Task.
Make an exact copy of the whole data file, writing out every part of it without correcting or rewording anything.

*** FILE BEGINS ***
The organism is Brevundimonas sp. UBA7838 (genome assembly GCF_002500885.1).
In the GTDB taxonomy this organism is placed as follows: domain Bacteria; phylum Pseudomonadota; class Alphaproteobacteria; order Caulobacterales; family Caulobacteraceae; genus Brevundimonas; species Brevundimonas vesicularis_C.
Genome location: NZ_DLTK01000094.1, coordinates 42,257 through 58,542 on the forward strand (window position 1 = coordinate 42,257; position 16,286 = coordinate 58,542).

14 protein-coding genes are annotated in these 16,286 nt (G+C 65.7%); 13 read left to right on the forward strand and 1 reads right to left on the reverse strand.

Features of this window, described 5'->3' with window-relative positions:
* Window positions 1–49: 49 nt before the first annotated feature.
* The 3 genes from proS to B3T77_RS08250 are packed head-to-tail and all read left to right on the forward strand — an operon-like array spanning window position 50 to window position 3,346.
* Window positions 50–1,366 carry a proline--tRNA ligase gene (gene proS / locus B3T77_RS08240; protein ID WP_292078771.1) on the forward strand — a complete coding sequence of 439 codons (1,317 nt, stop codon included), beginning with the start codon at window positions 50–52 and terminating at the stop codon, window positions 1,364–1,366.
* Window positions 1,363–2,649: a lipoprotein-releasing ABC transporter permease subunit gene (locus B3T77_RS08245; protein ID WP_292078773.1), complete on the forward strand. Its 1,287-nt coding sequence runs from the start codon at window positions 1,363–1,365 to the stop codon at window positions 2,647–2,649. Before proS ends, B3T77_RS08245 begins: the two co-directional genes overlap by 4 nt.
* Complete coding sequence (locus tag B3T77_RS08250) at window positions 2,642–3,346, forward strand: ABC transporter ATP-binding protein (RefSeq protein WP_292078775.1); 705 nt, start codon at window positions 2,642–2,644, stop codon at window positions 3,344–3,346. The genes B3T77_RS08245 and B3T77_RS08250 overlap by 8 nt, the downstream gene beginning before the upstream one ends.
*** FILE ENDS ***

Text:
The organism is Brevundimonas sp. UBA7838 (genome assembly GCF_002500885.1).
In the GTDB taxonomy this organism is placed as follows: domain Bacteria; phylum Pseudomonadota; class Alphaproteobacteria; order Caulobacterales; family Caulobacteraceae; genus Brevundimonas; species Brevundimonas vesicularis_C.
Genome location: NZ_DLTK01000094.1, coordinates 42,257 through 58,542 on the forward strand (window position 1 = coordinate 42,257; position 16,286 = coordinate 58,542).

14 protein-coding genes are annotated in these 16,286 nt (G+C 65.7%); 13 read left to right on the forward strand and 1 reads right to left on the reverse strand.

Features of this window, described 5'->3' with window-relative positions:
* Window positions 1–49: 49 nt before the first annotated feature.
* The 3 genes from proS to B3T77_RS08250 are packed head-to-tail and all read left to right on the forward strand — an operon-like array spanning window position 50 to window position 3,346.
* Window positions 50–1,366 carry a proline--tRNA ligase gene (gene proS / locus B3T77_RS08240; protein ID WP_292078771.1) on the forward strand — a complete coding sequence of 439 codons (1,317 nt, stop codon included), beginning with the start codon at window positions 50–52 and terminating at the stop codon, window positions 1,364–1,366.
* Window positions 1,363–2,649: a lipoprotein-releasing ABC transporter permease subunit gene (locus B3T77_RS08245; protein ID WP_292078773.1), complete on the forward strand. Its 1,287-nt coding sequence runs from the start codon at window positions 1,363–1,365 to the stop codon at window positions 2,647–2,649. Before proS ends, B3T77_RS08245 begins: the two co-directional genes overlap by 4 nt.
* Complete coding sequence (locus tag B3T77_RS08250) at window positions 2,642–3,346, forward strand: ABC transporter ATP-binding protein (RefSeq protein WP_292078775.1); 705 nt, start codon at window positions 2,642–2,644, stop codon at window positions 3,344–3,346. The genes B3T77_RS08245 and B3T77_RS08250 overlap by 8 nt, the downstream gene beginning before the upstream one ends.